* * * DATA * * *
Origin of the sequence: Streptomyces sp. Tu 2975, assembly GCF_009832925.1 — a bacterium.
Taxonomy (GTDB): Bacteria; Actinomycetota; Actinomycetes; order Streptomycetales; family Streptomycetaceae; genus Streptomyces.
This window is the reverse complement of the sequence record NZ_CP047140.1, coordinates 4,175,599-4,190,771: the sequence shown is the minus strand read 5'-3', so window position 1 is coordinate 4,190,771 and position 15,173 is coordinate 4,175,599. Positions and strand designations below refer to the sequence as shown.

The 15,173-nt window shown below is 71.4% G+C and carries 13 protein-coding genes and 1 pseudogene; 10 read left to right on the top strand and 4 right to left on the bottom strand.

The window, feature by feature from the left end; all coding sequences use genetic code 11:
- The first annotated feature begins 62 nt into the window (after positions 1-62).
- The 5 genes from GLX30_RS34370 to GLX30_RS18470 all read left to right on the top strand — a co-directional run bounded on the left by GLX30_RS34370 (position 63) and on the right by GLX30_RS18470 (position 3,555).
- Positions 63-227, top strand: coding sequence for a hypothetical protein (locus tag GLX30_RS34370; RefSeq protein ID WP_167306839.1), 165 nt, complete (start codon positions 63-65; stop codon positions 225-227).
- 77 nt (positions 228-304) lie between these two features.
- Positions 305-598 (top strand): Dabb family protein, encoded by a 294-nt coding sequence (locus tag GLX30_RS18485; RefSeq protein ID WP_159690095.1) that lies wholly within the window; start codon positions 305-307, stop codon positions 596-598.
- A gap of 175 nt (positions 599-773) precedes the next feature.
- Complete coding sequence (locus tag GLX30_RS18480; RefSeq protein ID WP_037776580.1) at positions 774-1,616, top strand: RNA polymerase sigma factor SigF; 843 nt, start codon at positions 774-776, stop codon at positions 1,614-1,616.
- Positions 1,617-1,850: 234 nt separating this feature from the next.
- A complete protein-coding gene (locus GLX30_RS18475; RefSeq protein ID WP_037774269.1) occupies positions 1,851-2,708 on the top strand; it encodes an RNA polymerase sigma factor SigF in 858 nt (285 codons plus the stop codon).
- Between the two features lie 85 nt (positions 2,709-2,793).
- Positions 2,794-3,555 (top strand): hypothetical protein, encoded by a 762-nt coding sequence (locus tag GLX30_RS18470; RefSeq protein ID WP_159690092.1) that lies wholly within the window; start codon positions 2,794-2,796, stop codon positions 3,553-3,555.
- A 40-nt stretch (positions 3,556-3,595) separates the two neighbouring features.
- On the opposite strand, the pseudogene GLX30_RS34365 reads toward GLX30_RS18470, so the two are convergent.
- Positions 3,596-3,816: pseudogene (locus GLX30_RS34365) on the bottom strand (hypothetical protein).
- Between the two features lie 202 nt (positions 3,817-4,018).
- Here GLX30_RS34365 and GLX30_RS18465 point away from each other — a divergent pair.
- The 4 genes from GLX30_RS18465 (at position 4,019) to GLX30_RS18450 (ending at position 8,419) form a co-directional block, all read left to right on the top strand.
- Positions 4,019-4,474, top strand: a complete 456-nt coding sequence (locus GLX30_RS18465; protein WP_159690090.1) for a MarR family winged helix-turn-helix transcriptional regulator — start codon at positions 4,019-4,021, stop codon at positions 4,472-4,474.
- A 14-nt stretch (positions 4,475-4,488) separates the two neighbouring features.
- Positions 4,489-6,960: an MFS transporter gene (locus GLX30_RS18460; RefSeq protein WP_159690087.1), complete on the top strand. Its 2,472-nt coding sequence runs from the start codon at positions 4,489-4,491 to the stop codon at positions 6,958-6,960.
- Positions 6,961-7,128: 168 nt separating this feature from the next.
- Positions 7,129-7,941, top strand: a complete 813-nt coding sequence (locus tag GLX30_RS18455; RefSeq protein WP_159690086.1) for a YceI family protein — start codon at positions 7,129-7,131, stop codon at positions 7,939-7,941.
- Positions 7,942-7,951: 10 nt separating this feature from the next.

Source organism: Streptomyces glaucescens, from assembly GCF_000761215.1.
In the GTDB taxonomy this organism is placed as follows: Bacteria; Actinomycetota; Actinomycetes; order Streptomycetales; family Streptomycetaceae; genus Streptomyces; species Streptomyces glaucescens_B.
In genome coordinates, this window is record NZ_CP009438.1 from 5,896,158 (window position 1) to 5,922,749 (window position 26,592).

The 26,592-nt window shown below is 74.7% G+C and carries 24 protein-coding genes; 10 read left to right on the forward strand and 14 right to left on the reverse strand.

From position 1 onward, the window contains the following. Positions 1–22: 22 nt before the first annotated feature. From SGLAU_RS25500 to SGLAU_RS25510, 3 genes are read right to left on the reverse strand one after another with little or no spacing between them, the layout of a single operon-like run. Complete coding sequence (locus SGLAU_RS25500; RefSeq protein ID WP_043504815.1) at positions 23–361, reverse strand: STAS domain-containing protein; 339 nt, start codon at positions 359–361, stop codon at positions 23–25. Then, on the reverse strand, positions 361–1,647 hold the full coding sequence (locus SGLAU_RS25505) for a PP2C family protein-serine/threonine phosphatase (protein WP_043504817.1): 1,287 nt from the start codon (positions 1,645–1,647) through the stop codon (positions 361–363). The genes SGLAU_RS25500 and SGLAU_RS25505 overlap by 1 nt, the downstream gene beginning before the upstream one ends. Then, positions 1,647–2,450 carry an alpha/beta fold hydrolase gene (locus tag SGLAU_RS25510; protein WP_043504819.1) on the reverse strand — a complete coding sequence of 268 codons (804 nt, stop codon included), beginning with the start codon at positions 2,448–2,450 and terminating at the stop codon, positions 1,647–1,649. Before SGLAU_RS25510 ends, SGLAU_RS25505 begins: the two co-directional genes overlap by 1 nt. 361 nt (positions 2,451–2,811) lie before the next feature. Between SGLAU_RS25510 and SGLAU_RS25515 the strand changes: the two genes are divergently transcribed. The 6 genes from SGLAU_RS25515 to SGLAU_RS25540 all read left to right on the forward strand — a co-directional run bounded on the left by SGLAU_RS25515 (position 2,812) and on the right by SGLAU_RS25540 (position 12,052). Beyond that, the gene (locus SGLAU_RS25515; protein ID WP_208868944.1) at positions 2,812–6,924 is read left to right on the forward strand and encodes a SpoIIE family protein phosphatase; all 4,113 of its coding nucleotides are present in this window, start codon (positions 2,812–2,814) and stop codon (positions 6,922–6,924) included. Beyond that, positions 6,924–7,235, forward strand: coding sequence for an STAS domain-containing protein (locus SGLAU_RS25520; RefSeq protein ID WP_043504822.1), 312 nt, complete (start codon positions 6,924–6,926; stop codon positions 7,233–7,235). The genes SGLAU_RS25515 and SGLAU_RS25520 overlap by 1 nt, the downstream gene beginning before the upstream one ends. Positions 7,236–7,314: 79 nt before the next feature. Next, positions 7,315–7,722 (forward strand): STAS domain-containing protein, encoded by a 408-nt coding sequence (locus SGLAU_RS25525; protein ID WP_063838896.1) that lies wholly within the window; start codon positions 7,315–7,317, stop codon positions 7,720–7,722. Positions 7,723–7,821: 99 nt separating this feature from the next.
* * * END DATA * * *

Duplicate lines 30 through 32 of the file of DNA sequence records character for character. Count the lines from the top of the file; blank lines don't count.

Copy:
In the GTDB taxonomy this organism is placed as follows: Bacteria; Actinomycetota; Actinomycetes; order Streptomycetales; family Streptomycetaceae; genus Streptomyces; species Streptomyces glaucescens_B.
In genome coordinates, this window is record NZ_CP009438.1 from 5,896,158 (window position 1) to 5,922,749 (window position 26,592).

The 26,592-nt window shown below is 74.7% G+C and carries 24 protein-coding genes; 10 read left to right on the forward strand and 14 right to left on the reverse strand.